Cycling White Downs
Ride 2 kilometers gaining 127 meters at 6.1%
There are a few breaks in the tree-lined roadway border, but not many.
Steepest ½ kilometer begins at the hairpin at 1.3 km (13.5%)
This quaint and quiet country road, located about 21 miles outside of London, is surrounded by thick forest most of the climb -- no sweeping scenic views on this one. You’ll find this 2 kilometer climb heading out from Dorking along the A25.
Don’t let this charming rural lane fool you, as RoadCyclingUK.com puts it, this is a climb that “bites in its second half, thanks to a false flat of a run up before hitting the corkscrew at the base of the steep rise.” The first 400 meters of the climb are mild at 5.4% followed by a half kilometer of flat to descending roadway. The “flat” section is followed immediately by a brutal half kilometer of double digit gradient (13.7% to be precise)! As Broleur.com notes, on this ride, “the warning sign that things are about to get worse is literally a sign -- it reads 18%. From there, it's time to get out of the saddle. You hit a hairpin and it's a solid grind.” The remaining 700 meters of climb consist of intense grades, all the way up to 20%, all while gaining 90 meters of elevation (More). Thankfully there is a flatter section of road right before the final 100 meters, and the road itself is in excellent condition, allowing for some minor respite on an otherwise killer ride (More).
At 900 meters, just at the end of the 170m 3.6% descent, is a bridge that crosses a railway.
This one isn’t as scenic as others on the UK Top 100 list, but, hey, we gotta check ‘em all!
This climb begins at southern edge of the Surrey Hill Area of Outstanding Natural Beauty:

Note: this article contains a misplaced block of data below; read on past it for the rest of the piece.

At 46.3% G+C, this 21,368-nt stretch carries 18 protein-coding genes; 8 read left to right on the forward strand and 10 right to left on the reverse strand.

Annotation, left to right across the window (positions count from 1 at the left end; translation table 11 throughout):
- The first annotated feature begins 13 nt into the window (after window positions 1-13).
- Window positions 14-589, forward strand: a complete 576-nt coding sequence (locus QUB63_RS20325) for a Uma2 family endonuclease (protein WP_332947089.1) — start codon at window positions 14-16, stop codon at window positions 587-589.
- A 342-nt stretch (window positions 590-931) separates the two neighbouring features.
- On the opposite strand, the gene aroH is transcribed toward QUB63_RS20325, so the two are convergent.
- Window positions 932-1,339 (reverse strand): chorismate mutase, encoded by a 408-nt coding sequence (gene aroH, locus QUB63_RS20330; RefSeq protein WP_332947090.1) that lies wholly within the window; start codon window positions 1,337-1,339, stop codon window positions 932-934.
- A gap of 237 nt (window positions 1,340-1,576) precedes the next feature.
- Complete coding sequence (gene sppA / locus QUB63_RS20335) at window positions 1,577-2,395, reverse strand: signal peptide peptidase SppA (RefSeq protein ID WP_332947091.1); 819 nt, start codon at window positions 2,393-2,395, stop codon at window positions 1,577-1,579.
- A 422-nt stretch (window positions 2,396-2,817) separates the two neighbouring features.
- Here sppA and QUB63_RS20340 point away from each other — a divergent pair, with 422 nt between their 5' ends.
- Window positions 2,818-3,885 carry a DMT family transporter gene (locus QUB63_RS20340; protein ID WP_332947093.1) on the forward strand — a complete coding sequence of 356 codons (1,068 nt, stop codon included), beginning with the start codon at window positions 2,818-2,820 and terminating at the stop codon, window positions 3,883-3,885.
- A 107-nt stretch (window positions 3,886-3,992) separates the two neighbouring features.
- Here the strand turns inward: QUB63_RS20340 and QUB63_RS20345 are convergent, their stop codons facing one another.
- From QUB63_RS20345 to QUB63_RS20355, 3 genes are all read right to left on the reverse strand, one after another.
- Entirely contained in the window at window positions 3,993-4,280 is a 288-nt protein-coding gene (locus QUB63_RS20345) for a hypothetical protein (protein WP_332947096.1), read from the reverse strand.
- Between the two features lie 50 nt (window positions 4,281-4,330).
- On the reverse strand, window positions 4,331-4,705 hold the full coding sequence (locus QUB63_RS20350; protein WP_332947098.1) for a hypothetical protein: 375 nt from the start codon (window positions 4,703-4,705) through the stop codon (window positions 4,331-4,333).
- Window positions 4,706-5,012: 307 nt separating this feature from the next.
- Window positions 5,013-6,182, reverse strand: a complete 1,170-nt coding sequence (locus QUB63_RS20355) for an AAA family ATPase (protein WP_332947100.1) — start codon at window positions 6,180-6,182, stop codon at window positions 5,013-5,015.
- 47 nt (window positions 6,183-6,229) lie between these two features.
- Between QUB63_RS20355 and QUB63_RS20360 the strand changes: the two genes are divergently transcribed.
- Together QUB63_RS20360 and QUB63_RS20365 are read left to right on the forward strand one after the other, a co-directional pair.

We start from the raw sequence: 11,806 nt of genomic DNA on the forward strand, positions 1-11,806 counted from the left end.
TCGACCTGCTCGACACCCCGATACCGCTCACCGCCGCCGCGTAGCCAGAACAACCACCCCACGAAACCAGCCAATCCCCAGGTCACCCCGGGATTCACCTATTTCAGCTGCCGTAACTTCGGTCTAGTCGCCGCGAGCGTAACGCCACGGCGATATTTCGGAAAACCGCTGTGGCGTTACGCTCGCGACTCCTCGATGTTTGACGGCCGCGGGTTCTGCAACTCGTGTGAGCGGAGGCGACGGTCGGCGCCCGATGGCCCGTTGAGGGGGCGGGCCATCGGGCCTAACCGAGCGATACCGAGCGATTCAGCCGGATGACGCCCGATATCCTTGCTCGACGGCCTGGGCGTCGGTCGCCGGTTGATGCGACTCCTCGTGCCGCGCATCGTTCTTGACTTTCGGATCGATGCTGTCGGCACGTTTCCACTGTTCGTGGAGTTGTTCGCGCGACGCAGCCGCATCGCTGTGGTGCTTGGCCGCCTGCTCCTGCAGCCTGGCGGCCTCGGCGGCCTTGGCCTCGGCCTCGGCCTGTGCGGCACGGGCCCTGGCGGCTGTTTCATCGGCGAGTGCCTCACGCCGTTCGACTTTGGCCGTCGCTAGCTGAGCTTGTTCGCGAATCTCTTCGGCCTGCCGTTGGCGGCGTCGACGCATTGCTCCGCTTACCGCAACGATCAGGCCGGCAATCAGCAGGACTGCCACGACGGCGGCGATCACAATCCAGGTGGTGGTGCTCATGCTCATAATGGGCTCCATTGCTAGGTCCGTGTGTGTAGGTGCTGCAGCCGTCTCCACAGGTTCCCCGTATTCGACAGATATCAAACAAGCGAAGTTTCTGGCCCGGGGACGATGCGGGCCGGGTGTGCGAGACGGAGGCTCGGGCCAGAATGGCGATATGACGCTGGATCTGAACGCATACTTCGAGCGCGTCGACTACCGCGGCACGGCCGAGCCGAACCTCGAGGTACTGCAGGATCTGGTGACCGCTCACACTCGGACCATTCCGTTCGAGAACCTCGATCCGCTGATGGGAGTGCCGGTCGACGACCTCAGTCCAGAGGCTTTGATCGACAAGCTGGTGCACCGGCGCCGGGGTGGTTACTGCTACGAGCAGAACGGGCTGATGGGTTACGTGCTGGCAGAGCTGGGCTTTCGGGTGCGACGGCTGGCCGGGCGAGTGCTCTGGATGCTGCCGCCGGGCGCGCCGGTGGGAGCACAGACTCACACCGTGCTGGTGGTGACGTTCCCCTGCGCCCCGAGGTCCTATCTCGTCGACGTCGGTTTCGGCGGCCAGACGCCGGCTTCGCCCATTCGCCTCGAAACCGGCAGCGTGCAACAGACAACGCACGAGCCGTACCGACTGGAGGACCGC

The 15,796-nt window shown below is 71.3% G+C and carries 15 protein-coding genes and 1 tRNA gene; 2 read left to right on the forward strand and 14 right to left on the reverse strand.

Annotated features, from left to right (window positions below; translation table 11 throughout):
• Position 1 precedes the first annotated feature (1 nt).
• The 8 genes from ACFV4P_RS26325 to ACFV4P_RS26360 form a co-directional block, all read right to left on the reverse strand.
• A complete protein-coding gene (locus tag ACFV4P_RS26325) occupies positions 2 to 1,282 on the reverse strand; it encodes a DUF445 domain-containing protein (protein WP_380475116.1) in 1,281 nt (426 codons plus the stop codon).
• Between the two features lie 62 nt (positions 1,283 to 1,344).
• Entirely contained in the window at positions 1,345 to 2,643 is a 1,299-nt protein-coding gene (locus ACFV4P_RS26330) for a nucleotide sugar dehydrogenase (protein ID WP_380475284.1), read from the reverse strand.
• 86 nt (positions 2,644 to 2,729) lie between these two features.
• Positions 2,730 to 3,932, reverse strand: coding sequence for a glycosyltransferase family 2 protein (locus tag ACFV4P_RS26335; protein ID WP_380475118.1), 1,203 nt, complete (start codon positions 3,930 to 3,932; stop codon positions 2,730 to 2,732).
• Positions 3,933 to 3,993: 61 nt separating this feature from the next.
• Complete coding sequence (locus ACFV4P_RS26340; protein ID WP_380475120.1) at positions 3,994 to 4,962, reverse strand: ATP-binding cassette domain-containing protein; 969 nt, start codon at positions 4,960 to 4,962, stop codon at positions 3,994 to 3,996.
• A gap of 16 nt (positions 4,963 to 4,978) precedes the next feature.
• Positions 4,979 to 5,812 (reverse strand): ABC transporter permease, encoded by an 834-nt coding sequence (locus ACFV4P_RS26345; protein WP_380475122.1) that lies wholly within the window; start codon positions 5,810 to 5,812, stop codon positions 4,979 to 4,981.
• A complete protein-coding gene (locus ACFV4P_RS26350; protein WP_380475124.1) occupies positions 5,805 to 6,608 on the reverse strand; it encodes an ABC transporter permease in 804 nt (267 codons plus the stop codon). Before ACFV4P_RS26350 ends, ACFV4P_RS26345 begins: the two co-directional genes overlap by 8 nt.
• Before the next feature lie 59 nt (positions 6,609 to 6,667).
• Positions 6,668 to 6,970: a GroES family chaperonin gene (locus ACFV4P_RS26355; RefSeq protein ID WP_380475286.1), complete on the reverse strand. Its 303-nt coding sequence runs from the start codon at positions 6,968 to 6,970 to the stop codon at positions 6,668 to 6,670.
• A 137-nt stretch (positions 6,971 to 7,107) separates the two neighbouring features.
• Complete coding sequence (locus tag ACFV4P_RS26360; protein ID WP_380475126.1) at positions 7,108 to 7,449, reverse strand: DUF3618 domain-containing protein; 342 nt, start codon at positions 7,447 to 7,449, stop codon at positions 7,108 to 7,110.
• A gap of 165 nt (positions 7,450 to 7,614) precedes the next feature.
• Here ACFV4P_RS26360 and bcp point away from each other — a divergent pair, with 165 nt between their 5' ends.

“Surrey Hills is a 422 km2 (163 sq mi) Area of Outstanding Natural Beauty (AONB) in Surrey, England. The AONB was designated in 1958 and covers one quarter of the county of Surrey. Surrey Hills AONB adjoins the Kent Downs AONB to the east and the South Downs National Park in the south west.
The highest summit of the Surrey Hills AONB, Leith Hill near Coldharbour, is 294 metres (965 ft) above sea level. It is part of the Greensand Ridge, which traverses the AONB from west to east, and is the highest point in southeast England.
The Surrey Hills area has three long-distance walks running through it: the North Downs Way, the Greensand Way and the Pilgrims' Way. Blackheath Common is also part of this area.
The northern ridge of these hills, predominantly formed by chalk, is separated by the Vale of Holmesdale which continues into Kent from the southern ridges which are predominantly greensand. They provide a haven for rare plants and insects. Parts of the area are owned and managed by the National Trust, including Ranmore Common, Leith Hill and Box Hill.
Chiddingfold Forest, a Site of Special Scientific Interest (SSSI), lies within the area.
Surrey Hills AONB is surrounded by an Area of Great Landscape Value which covers a further 8% of the county.” Wikipedia - Surrey Hills AONB